#Open journalism No news is bad news

Your contributions will help us continue to deliver the stories that are important to you

Support The Journal
Dublin: 4°C Wednesday 8 December 2021
Advertisement

Taliban assures Ireland, US, and UK that people can leave Afghanistan after tomorrow's deadline

The US and UK have admitted that they will not be able to evacuate everyone by 31 August.

The first group of 111 Afghans evacuated from their country arrive at Kosovo's capital Pristina International Airport.
The first group of 111 Afghans evacuated from their country arrive at Kosovo's capital Pristina International Airport.
Image: Visar Kryeziu

IRELAND AND OVER 90 other countries have received assurances from the Taliban that anybody wishing to leave Afghanistan after tomorrow’s deadline will be allowed to do so.

Minister for Foreign Affairs Simon Coveney said today that the Taliban want to get Kabul airport open again and operating safely with commercial airlines, but that might take some time.

“What the Taliban have said, as of Friday evening, is that they will not prevent foreign nationals from leaving Afghanistan. They’ve also said that they won’t prevent Afghans, that have paperwork and visas to leave, and to go to other countries.

“Of course people are skeptical about that, and that is why I would say: those that are in contact with our consular team should stay in close contact with our consular team and we will work with them to try to make sure that they can travel as safely as possible.”

Coveney said that there are 60 Irish citizens or family members across Afghanistan; and that there are at least 15 Afghans with Irish residency.

There are also around 150 cases for family reunification in Ireland, who have been “prioritised” by the Department of Foreign Affairs; and 250 cases of vulnerable Afghans who would be “doing work inconsistent with the Taliban” and have been granted asylum.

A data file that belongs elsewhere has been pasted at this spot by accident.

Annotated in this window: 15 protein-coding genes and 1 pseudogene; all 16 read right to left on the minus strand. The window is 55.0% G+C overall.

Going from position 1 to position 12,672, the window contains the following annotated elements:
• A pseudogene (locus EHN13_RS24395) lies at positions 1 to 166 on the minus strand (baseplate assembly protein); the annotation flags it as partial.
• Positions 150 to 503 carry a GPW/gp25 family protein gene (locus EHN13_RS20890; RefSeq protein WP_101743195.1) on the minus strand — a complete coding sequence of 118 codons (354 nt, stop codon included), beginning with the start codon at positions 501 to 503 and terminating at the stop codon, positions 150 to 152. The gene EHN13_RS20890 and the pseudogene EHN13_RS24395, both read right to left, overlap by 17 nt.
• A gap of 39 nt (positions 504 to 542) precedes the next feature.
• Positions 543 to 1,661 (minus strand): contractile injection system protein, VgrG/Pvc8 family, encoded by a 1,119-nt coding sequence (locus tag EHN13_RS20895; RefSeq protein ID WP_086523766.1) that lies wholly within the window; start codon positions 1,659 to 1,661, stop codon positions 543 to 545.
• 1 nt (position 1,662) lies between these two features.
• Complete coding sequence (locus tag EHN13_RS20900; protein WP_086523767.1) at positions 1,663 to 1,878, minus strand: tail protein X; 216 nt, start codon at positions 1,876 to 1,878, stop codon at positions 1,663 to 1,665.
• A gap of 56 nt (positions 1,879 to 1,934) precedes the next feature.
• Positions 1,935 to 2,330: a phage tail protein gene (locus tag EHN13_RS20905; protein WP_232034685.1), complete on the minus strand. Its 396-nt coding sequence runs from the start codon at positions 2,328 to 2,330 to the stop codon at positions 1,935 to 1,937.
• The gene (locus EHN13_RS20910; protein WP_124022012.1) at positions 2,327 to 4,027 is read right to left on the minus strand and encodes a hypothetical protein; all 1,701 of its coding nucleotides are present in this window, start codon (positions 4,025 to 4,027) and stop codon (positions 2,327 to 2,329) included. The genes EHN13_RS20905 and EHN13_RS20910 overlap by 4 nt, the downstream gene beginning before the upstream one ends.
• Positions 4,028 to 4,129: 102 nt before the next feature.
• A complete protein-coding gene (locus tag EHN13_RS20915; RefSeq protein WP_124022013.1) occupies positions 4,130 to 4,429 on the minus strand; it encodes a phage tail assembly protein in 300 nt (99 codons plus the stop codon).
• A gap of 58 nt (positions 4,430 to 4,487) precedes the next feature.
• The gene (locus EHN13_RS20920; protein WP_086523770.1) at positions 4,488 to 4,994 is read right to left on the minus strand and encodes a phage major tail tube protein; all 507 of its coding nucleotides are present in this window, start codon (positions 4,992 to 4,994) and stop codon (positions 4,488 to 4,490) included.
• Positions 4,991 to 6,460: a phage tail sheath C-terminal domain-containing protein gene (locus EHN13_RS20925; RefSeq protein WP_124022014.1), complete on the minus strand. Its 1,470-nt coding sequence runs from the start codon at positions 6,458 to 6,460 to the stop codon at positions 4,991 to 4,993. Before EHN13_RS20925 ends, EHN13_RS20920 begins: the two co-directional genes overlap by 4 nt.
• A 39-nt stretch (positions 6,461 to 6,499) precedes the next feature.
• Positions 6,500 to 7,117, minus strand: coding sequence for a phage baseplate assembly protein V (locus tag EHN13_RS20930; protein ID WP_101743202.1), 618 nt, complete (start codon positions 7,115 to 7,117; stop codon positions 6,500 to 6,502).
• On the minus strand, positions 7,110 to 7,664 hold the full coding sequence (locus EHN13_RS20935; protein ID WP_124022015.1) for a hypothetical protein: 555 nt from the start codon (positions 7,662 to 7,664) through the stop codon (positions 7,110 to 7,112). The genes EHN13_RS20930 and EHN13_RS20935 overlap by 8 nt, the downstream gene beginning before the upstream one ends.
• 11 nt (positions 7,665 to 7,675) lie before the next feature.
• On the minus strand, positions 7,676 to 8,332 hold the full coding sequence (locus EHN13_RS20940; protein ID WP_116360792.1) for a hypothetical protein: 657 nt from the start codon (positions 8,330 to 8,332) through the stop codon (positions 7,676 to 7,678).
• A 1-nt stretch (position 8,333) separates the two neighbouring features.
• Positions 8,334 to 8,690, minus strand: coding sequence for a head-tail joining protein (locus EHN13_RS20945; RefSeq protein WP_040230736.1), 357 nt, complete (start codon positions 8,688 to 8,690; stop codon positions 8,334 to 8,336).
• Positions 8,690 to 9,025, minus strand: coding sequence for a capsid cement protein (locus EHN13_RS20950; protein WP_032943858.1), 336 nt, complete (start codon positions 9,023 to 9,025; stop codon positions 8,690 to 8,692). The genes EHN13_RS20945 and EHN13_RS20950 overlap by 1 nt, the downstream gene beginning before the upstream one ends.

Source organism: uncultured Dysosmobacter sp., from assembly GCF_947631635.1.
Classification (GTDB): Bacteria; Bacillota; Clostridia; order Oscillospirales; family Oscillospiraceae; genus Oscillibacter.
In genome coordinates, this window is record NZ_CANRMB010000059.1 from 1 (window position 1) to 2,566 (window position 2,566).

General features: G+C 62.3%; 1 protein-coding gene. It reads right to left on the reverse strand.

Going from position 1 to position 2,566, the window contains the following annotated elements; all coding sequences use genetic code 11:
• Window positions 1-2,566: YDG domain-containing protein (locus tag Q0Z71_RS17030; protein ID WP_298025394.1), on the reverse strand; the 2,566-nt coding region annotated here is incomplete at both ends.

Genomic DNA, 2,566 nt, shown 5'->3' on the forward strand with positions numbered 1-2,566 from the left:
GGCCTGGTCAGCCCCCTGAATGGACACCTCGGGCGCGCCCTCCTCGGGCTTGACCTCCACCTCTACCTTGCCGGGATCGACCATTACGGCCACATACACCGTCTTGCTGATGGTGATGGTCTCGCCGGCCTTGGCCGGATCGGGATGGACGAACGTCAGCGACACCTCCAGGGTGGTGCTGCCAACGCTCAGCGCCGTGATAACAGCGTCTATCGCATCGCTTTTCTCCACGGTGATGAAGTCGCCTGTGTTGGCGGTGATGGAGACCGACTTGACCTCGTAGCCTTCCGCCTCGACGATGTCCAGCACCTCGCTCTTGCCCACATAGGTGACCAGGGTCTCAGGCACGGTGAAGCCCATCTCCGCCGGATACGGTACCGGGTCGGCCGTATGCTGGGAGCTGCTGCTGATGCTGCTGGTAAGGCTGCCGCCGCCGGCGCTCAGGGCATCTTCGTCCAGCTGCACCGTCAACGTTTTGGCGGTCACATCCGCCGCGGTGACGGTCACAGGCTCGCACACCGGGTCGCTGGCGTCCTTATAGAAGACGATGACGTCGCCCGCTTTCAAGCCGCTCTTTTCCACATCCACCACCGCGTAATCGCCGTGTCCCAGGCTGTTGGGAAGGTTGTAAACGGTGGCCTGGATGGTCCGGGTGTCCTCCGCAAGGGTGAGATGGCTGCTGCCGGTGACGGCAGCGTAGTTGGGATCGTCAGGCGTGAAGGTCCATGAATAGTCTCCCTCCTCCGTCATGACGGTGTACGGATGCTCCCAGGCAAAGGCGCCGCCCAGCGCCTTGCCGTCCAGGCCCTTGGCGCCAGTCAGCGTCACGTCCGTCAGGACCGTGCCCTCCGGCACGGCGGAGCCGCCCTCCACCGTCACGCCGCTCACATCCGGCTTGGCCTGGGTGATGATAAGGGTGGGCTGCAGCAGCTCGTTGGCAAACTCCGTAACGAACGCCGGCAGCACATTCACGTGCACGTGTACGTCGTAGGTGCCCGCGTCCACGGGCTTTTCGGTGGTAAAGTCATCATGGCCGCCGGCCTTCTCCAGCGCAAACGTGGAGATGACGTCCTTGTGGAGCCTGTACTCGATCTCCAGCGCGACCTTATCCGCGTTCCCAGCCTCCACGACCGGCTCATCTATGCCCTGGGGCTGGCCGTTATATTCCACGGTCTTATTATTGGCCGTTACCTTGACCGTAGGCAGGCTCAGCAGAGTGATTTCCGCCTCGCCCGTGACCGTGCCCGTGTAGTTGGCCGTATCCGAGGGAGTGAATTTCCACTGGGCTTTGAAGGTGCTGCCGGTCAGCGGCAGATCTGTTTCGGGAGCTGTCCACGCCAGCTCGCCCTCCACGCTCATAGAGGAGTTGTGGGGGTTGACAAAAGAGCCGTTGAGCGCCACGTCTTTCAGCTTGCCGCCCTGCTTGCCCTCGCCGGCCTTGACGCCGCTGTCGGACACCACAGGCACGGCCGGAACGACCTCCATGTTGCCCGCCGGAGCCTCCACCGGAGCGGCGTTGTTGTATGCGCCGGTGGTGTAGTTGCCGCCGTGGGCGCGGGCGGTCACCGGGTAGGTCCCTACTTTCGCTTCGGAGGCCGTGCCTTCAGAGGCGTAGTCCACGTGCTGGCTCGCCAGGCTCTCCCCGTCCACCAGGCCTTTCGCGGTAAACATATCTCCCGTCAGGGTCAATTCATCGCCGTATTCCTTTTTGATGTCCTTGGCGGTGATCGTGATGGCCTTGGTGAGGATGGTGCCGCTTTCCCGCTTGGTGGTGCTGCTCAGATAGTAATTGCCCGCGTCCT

British troops have already left Kabul and US military personnel will be out of Afghanistan before the 31 August deadline set by US President Joe Biden.

But there have been fears over the potentially thousands of Afghans who may have been eligible for resettlement schemes, who could not make it to Kabul airport for evacuation or were not processed in time.

British Prime Minister Boris Johnson said yesterday that if the Taliban regime wanted diplomatic recognition and aid funding, they would have to ensure “safe passage” for those who want to leave.

And in a joint statement from the UK, the US and Ireland, as well as 90 other countries, it was confirmed that the Taliban had said anyone who wished to leave the country could do so. The joint statement said:

We have received assurances from the Taliban that all foreign nationals and any Afghan citizen with travel authorisation from our countries will be allowed to proceed in a safe and orderly manner to points of departure and travel outside the country.

It comes after 15,000 people were evacuated from Afghanistan by UK troops over the course of nearly two weeks in Operation Pitting, which is believed to be the largest evacuation mission since the Second World War.

US-led evacuation flights have taken more than 120,000 people out of Kabul airport, and will officially end tomorrow when the last of the thousands of American troops pull out.

After official advice earlier in the week changed to advise people to stay away from Kabul airport due to the threat of a terrorist attack, ministers said anyone who could reach a third country could be processed and flown to the UK from there.

But there were concerns the Taliban would not allow this, amid reports of roadblocks.

Minister Simon Coveney said today: “It’s now shifting away from a military exercise at Kabul airport to try and get as many people out as possible, to a focused diplomatic exercise, where the international community would want to put as much pressure as they possibly can on the Taliban leadership to do a number of things.”

These include putting pressure on the Taliban to form an “inclusive” government, to allow humanitarian aid that is used by half of its 38 million people, and to allow the “meaningful participation” of women in all sections of society.

#Open journalism No news is bad news Support The Journal

Your contributions will help us continue to deliver the stories that are important to you

Support us now

Meanwhile, officials said a US airstrike has targeted a vehicle carrying “multiple suicide bombers” from the affiliate of the so-called Islamic State, Isis-K, in Afghanistan before they could target the US military evacuation at Kabul airport, officials said.

With reporting from Gráinne Ní Aodha.

About the author:

Press Association

Read next:

COMMENTS (22)

This is YOUR comments community. Stay civil, stay constructive, stay on topic. Please familiarise yourself with our comments policy here before taking part.
write a comment

    Leave a commentcancel